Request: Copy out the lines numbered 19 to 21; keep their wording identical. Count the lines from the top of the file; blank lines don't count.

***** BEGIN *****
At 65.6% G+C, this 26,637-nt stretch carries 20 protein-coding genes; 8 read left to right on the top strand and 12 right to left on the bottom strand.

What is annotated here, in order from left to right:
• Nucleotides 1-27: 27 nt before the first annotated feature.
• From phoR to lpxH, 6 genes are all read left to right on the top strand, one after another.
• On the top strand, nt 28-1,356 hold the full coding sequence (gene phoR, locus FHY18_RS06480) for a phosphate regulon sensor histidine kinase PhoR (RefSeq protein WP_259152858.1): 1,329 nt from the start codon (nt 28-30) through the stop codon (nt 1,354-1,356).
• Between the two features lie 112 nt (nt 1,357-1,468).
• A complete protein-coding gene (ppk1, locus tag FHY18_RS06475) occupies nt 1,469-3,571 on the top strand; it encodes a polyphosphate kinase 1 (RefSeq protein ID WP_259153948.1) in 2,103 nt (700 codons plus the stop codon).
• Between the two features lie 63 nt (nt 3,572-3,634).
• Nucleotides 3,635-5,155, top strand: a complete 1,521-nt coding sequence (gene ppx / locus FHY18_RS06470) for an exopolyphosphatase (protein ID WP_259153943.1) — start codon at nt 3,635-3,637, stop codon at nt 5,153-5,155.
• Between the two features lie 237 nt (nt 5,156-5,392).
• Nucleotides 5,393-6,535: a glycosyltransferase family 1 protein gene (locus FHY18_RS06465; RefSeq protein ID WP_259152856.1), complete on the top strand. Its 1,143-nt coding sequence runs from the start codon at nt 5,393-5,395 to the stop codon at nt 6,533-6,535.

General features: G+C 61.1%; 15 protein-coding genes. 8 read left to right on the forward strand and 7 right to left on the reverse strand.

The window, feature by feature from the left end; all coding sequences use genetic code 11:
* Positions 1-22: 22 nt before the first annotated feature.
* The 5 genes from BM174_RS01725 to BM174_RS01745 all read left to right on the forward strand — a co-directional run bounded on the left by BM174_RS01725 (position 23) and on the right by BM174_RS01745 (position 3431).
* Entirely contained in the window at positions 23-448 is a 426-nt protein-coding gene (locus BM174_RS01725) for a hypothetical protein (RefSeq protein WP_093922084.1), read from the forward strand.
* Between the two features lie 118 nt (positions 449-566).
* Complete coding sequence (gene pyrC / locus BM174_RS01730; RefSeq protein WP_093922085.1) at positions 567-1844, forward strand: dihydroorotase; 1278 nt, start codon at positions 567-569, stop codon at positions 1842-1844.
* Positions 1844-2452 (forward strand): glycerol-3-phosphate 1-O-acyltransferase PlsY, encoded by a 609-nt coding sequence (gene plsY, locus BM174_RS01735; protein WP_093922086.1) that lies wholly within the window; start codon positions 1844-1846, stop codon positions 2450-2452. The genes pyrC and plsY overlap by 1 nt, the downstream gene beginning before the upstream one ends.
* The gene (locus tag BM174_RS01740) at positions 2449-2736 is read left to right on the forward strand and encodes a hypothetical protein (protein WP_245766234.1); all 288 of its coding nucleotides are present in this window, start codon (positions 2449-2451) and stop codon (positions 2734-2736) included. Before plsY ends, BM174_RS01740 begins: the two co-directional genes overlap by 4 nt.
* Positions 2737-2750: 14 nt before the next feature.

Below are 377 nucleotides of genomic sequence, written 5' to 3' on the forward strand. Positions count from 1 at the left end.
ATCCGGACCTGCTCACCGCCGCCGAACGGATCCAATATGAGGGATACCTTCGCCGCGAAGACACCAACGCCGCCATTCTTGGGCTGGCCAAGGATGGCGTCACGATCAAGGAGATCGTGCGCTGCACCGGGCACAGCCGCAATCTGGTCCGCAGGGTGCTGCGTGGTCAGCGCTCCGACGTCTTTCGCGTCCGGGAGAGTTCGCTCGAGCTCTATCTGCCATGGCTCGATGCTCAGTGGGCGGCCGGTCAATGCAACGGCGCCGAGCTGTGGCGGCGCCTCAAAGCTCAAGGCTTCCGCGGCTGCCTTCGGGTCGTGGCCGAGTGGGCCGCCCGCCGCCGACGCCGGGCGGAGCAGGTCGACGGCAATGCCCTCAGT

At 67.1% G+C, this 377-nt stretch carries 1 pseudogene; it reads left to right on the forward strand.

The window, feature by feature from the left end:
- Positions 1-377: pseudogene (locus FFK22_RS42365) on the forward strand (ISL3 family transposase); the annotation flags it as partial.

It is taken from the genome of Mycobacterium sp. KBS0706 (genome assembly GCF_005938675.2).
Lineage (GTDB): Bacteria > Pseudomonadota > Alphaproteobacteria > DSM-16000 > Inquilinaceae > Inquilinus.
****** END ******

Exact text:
* Positions 1844-2452 (forward strand): glycerol-3-phosphate 1-O-acyltransferase PlsY, encoded by a 609-nt coding sequence (gene plsY, locus BM174_RS01735; protein WP_093922086.1) that lies wholly within the window; start codon positions 1844-1846, stop codon positions 2450-2452. The genes pyrC and plsY overlap by 1 nt, the downstream gene beginning before the upstream one ends.
* The gene (locus tag BM174_RS01740) at positions 2449-2736 is read left to right on the forward strand and encodes a hypothetical protein (protein WP_245766234.1); all 288 of its coding nucleotides are present in this window, start codon (positions 2449-2451) and stop codon (positions 2734-2736) included. Before plsY ends, BM174_RS01740 begins: the two co-directional genes overlap by 4 nt.
* Positions 2737-2750: 14 nt before the next feature.